Norwegian director Hans Petter Moland saw the potential for a homecoming with his new film Out Stealing Horses, his 11th feature and his fourth to compete for Berlin’s Golden Bear.
Moland had first been approached to adapt Per Petterson’s Norwegian novel in 2004, but he was in an international state of mind having just made Vietnam and US-set The Beautiful Country. Yet he found it resonated with him in a different way when he revisited the story about five years ago. “ Besides being a really wonderful piece of literature, it’s a description of a landscape and a way of life that I was brought up with,” he explains.
The story follows 67-old widower Trond (Stellan Skarsgard) who discovers his neighbour (Bjørn Floberg) is someone he knew back in the summer of 1948, when he turned 15. That summer his life was changed as his father was preparing to run away with another woman, for whom young Trond also held a flame.
The novel was not easy one to adapt into a film. Moland describes it as “rich and tactile” with “ sensory descriptions of nature of humanity”.
“In a book you can stop or reread a paragraph or sentence,” he explains. ”In a film you have to lay it out in a way that allows people to follow the story. One of the strong aspects of the novel is its unique tone and atmosphere and without that I don’t think the film would be very interesting. I embraced that as well as embracing a very unusual structure.”
Skarsgard was the first actor he thought of for the older Trond. The pair have worked together for decades most recently on In Order of Disappearance, which was in Berlinale Competition in 2014. “He’s a dear friend and a wonderful collaborator,” Moland says of Skarsgard. “He brings something unique to everything he does. Every film is an exploration of the material and it’s great to do that with someone you trust and who is also willing to take risks.”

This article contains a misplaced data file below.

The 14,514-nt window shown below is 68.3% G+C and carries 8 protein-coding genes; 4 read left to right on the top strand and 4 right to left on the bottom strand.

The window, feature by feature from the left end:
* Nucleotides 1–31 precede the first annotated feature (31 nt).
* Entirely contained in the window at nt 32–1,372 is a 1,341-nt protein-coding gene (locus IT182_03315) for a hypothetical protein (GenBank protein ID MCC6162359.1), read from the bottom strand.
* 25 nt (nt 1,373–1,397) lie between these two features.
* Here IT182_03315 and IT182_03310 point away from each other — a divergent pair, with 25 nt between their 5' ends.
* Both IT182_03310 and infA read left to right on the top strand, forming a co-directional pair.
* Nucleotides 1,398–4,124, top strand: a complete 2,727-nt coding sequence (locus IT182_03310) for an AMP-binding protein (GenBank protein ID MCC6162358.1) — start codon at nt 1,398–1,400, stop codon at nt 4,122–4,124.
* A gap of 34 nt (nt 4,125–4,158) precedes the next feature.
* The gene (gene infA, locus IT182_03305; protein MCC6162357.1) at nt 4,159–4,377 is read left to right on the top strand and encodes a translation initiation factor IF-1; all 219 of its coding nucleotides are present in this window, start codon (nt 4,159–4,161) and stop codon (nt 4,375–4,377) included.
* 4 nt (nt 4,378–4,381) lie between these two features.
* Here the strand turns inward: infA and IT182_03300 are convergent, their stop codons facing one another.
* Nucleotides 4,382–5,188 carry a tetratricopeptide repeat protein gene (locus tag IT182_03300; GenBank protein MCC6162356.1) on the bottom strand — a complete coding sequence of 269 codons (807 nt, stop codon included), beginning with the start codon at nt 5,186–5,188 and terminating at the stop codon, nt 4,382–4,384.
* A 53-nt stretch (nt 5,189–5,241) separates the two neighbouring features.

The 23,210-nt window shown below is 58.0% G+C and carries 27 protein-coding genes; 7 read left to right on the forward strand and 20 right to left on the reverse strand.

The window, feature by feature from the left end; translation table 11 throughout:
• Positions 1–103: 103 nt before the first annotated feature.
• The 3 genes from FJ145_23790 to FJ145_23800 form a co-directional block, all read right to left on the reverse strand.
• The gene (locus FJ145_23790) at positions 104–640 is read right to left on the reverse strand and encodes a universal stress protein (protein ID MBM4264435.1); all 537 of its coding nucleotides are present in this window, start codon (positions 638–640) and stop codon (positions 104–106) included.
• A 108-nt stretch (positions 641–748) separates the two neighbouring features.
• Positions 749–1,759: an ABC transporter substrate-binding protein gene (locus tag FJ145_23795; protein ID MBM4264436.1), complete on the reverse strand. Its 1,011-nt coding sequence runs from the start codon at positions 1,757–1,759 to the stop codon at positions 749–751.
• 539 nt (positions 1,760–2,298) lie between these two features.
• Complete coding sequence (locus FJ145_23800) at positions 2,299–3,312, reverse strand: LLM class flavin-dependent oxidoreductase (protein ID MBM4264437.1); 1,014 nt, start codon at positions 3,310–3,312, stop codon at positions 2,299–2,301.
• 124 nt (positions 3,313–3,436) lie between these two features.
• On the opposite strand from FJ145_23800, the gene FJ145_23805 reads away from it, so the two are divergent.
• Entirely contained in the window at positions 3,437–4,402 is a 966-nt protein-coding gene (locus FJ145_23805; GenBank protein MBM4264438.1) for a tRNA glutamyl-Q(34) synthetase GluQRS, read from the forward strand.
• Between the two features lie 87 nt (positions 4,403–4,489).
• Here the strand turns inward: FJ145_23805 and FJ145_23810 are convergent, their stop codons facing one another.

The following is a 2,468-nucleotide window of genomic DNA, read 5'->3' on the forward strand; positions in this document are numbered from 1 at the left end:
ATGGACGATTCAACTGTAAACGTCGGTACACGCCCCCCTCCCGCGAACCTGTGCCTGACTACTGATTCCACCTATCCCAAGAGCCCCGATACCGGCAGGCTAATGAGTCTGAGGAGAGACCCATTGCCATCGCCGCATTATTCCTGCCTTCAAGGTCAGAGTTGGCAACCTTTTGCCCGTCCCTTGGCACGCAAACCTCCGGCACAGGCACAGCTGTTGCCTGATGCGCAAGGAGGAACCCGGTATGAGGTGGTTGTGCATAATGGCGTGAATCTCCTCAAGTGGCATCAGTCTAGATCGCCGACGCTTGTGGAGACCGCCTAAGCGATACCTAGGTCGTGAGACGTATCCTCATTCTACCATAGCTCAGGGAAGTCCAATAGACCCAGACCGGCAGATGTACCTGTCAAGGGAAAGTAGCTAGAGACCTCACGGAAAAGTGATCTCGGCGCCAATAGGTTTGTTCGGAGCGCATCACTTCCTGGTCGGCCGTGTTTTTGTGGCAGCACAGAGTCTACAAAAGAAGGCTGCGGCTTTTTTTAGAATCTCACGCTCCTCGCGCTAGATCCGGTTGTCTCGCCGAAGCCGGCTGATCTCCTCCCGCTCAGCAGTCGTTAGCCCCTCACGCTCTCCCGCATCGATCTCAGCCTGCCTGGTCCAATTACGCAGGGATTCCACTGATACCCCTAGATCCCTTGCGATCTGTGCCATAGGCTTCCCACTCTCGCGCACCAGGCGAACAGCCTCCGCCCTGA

Jon Ranes, the actor he cast as the younger Trond, is “a godsend to this film,” says Moland “He’s first a foremost a terrific actor and unlike a lot of people who claim to do their own stunts, he actually did them. And this is a film with a lot of physicality to it: he rides horses, climbs logpiles and swims rapid rivers.”
Moland took some time to explore the material with all of the actors before the shoot. “I like to talk about character, to talk about aspects of the story that aren’t necessarily on the page. And I like to be challenged. Even if I wrote the script myself it doesn’t mean I have all the answers.”
The film is produced by Håkon Øverås and Turid Øversveenfor Norway’s 4½ Fiksjon, with Zentropa in Denmark and Zentropa International in Sweden. Further support came from Helgeland Film, Film i Vast and Nordisk Film, as well as the Norwegian Film Institute, the Danish Film Institute, the Swedish Film Institute and Nordisk Film & TV Fond. TrustNordisk has international rights.
Out Stealing Horses shot in rural Norway, about 30km outside the small town of Trysil, and also in Lithuania. “I had some prejudices about working in Eastern Europe but they were put to shame. Lithuania had wonderful crews, there were some lovely people to work with,” says Moland.